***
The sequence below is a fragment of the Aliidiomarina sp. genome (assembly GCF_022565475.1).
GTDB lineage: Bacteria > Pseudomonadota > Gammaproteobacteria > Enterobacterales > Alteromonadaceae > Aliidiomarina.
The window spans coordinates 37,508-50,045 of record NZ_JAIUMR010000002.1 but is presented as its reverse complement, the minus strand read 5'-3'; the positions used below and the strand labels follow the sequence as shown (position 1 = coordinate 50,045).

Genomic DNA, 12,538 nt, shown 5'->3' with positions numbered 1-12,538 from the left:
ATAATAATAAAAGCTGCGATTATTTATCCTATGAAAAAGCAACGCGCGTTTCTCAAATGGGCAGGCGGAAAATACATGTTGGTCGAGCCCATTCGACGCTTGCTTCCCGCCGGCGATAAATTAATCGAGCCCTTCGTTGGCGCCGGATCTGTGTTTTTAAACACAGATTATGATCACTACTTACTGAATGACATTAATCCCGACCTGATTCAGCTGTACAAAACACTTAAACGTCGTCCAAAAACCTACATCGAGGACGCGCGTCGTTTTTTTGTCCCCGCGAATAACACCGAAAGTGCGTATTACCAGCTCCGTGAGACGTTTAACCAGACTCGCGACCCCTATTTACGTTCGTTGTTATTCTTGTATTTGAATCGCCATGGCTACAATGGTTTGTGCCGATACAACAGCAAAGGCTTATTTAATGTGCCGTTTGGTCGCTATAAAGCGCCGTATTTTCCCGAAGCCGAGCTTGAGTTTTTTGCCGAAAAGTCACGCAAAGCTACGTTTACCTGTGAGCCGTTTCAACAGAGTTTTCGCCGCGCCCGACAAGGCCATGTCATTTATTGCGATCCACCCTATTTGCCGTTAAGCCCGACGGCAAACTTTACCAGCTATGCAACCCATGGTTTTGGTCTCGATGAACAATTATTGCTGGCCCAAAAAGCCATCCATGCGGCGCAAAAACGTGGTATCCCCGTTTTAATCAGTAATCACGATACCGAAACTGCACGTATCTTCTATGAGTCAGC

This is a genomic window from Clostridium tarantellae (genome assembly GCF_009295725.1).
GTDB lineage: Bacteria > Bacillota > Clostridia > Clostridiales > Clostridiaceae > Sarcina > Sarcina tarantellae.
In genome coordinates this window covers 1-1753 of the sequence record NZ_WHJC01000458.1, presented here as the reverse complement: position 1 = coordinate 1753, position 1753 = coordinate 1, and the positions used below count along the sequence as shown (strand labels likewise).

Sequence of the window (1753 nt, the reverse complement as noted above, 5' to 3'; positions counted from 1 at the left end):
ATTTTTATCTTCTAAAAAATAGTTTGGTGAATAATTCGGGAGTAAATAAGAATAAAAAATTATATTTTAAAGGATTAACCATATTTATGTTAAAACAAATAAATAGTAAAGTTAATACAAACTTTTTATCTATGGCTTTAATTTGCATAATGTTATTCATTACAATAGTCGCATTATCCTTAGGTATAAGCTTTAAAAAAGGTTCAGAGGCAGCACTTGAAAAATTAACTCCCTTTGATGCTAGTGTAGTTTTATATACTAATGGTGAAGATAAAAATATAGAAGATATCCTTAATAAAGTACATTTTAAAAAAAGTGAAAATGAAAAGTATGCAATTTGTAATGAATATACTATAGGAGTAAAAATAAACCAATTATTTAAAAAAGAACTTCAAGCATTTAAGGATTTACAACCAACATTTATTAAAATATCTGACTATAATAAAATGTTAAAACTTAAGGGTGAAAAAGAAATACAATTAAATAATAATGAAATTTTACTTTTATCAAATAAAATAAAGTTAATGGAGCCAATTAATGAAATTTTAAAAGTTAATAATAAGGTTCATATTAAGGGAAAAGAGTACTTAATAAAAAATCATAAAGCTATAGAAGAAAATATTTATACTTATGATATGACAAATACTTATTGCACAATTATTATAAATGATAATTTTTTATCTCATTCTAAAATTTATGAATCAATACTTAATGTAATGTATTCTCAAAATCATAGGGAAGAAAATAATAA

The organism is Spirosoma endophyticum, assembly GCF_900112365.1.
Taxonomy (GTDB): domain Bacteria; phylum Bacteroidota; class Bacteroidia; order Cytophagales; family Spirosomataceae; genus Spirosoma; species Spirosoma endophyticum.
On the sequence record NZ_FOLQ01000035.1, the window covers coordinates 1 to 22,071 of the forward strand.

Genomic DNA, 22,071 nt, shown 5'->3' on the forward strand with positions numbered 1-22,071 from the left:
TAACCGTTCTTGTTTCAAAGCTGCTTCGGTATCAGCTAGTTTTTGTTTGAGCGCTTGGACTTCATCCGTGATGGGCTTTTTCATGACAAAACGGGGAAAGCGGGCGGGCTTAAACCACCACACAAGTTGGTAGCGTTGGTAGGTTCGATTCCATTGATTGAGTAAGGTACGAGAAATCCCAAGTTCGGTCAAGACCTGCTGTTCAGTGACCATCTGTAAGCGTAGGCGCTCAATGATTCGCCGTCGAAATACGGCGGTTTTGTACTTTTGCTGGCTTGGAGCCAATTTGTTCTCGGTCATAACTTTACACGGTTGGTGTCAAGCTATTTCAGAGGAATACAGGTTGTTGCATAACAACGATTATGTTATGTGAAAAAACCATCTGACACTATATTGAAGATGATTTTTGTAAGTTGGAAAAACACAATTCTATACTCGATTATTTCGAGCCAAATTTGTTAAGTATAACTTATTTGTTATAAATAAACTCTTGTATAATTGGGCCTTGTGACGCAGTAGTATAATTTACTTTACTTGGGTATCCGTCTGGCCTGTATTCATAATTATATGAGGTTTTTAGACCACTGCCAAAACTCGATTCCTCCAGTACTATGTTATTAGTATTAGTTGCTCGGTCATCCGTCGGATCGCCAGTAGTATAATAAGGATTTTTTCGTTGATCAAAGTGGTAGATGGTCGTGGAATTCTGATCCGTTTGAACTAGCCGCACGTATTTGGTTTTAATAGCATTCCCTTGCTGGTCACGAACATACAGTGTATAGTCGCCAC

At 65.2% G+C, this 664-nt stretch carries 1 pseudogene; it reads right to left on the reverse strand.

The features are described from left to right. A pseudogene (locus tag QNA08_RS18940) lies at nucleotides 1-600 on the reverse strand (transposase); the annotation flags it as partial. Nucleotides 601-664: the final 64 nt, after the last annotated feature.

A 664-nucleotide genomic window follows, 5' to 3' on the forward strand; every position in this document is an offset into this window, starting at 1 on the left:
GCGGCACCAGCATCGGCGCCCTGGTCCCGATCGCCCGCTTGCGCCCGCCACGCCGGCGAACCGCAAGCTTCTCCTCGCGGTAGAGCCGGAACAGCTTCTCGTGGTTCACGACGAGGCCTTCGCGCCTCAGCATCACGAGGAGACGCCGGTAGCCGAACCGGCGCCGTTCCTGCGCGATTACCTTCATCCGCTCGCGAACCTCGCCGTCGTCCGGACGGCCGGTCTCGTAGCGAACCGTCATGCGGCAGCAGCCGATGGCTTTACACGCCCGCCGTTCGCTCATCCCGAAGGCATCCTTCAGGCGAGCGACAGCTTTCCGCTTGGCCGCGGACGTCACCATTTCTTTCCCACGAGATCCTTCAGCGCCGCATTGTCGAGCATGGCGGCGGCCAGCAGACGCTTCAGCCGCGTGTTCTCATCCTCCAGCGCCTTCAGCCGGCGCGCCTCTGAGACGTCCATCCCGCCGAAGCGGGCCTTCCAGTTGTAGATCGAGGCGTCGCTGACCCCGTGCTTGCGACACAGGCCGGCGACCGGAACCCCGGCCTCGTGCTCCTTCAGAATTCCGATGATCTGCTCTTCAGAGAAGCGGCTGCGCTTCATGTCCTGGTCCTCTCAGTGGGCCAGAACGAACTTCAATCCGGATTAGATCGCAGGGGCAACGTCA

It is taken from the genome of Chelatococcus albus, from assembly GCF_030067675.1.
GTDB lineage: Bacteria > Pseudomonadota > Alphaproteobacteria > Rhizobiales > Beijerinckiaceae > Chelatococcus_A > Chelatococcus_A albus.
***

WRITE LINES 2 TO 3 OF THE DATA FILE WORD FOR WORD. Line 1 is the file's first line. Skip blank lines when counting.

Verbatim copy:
GTDB lineage: Bacteria > Pseudomonadota > Gammaproteobacteria > Enterobacterales > Alteromonadaceae > Aliidiomarina.
The window spans coordinates 37,508-50,045 of record NZ_JAIUMR010000002.1 but is presented as its reverse complement, the minus strand read 5'-3'; the positions used below and the strand labels follow the sequence as shown (position 1 = coordinate 50,045).